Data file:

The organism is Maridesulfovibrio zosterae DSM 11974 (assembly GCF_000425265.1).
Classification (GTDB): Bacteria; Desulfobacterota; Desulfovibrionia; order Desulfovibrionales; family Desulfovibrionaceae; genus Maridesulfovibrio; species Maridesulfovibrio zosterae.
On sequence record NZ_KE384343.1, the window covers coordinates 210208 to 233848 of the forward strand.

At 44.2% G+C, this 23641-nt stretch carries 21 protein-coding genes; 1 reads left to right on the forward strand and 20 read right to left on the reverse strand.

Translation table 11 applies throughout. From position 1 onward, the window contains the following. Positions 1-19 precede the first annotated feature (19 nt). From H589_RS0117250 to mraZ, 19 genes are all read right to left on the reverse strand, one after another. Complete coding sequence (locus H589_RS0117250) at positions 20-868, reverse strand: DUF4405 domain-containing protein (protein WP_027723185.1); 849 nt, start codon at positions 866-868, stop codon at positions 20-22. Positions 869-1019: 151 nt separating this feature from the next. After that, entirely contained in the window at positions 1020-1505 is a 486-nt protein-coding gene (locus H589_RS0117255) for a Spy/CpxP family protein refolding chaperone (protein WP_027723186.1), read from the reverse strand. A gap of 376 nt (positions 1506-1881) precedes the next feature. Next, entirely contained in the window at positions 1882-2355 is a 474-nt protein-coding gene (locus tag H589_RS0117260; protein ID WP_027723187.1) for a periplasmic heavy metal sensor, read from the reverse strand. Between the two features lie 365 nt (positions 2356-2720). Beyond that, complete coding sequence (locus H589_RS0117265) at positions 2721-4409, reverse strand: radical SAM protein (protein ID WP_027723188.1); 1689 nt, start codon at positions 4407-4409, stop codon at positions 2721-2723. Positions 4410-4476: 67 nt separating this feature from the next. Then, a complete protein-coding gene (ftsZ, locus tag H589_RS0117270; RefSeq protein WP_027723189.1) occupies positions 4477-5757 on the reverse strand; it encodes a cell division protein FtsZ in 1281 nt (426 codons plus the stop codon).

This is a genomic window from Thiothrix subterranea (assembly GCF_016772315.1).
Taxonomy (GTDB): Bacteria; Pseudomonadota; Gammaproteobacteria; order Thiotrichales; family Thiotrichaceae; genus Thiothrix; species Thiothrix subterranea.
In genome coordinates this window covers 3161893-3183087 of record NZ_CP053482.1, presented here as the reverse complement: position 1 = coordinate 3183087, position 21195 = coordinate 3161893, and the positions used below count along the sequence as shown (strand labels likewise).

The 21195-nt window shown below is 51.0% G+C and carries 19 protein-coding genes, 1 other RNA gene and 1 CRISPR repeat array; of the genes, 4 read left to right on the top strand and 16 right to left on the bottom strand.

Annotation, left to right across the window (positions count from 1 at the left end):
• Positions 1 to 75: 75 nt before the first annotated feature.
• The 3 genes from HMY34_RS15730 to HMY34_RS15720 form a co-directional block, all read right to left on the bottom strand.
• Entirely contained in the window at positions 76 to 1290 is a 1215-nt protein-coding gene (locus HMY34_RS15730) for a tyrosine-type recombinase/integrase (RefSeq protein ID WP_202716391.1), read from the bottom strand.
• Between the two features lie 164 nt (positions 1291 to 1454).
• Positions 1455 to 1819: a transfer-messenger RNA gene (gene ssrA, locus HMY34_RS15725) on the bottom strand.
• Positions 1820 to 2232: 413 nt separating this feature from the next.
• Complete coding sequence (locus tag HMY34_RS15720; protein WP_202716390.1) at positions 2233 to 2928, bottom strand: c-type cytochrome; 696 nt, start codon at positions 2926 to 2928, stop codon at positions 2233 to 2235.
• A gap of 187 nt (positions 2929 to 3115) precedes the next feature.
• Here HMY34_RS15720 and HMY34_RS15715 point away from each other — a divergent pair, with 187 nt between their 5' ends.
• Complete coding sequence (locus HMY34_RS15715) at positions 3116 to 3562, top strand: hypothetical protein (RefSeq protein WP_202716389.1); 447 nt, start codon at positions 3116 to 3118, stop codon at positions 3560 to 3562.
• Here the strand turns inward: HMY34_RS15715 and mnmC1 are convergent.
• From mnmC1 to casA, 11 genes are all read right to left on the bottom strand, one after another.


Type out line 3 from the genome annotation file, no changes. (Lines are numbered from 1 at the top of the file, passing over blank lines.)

On sequence record NZ_KE384343.1, the window covers coordinates 210208 to 233848 of the forward strand.